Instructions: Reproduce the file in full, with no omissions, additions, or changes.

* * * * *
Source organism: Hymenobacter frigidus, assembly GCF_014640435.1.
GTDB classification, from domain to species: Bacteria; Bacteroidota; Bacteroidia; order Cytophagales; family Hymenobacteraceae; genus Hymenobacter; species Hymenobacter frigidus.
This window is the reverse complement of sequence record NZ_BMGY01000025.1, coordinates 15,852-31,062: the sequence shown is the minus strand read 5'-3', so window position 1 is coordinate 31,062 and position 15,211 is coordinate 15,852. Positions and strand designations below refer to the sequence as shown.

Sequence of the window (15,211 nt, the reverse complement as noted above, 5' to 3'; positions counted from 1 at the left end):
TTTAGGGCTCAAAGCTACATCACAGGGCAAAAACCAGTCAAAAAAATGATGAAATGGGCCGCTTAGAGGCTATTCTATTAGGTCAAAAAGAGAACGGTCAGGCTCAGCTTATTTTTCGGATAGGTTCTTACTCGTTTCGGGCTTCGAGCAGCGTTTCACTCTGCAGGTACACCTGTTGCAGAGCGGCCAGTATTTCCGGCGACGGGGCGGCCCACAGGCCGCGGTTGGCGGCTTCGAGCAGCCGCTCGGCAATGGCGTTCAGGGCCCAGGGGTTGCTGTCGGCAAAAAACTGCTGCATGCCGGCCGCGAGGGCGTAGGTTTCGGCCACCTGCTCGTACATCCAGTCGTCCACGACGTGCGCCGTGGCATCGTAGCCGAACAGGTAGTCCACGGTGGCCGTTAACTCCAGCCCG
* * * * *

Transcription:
Source organism: Hymenobacter frigidus, assembly GCF_014640435.1.
GTDB classification, from domain to species: Bacteria; Bacteroidota; Bacteroidia; order Cytophagales; family Hymenobacteraceae; genus Hymenobacter; species Hymenobacter frigidus.
This window is the reverse complement of sequence record NZ_BMGY01000025.1, coordinates 15,852-31,062: the sequence shown is the minus strand read 5'-3', so window position 1 is coordinate 31,062 and position 15,211 is coordinate 15,852. Positions and strand designations below refer to the sequence as shown.

Sequence of the window (15,211 nt, the reverse complement as noted above, 5' to 3'; positions counted from 1 at the left end):
TTTAGGGCTCAAAGCTACATCACAGGGCAAAAACCAGTCAAAAAAATGATGAAATGGGCCGCTTAGAGGCTATTCTATTAGGTCAAAAAGAGAACGGTCAGGCTCAGCTTATTTTTCGGATAGGTTCTTACTCGTTTCGGGCTTCGAGCAGCGTTTCACTCTGCAGGTACACCTGTTGCAGAGCGGCCAGTATTTCCGGCGACGGGGCGGCCCACAGGCCGCGGTTGGCGGCTTCGAGCAGCCGCTCGGCAATGGCGTTCAGGGCCCAGGGGTTGCTGTCGGCAAAAAACTGCTGCATGCCGGCCGCGAGGGCGTAGGTTTCGGCCACCTGCTCGTACATCCAGTCGTCCACGACGTGCGCCGTGGCATCGTAGCCGAACAGGTAGTCCACGGTGGCCGTTAACTCCAGCCCG